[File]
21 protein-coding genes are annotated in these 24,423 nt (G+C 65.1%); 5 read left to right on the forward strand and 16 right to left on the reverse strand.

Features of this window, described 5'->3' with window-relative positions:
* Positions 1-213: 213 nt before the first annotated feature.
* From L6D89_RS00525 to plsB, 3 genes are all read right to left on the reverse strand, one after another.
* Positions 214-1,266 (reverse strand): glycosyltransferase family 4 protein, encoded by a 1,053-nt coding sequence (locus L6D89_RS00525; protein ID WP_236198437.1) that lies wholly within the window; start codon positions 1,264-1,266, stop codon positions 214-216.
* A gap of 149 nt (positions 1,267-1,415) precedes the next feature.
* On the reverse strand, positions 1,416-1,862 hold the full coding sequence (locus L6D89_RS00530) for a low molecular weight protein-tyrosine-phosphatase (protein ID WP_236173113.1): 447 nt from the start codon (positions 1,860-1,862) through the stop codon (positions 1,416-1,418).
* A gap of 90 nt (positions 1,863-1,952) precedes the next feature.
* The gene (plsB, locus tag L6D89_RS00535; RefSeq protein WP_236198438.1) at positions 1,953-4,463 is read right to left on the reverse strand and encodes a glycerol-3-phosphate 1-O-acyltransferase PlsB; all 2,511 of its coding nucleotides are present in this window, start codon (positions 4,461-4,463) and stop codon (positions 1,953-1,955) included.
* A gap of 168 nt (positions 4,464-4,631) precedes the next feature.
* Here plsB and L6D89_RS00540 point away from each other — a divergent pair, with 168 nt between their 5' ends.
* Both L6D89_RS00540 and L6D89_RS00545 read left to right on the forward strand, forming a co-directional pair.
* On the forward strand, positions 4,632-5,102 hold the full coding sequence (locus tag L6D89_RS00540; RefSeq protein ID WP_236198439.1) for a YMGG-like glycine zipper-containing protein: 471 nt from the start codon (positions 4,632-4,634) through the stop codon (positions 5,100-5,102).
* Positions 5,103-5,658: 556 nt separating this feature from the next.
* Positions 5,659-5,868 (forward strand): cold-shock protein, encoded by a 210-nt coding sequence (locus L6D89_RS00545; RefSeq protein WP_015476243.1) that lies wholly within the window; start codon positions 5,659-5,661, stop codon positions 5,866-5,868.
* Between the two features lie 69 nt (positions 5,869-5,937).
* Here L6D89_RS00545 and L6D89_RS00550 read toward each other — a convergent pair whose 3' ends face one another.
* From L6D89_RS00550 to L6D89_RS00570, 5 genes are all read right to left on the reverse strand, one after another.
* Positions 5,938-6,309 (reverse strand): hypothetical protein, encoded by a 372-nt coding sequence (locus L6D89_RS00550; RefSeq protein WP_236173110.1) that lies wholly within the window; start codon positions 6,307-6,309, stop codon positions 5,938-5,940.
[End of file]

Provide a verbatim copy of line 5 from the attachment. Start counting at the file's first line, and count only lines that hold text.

* Positions 214-1,266 (reverse strand): glycosyltransferase family 4 protein, encoded by a 1,053-nt coding sequence (locus L6D89_RS00525; protein ID WP_236198437.1) that lies wholly within the window; start codon positions 1,264-1,266, stop codon positions 214-216.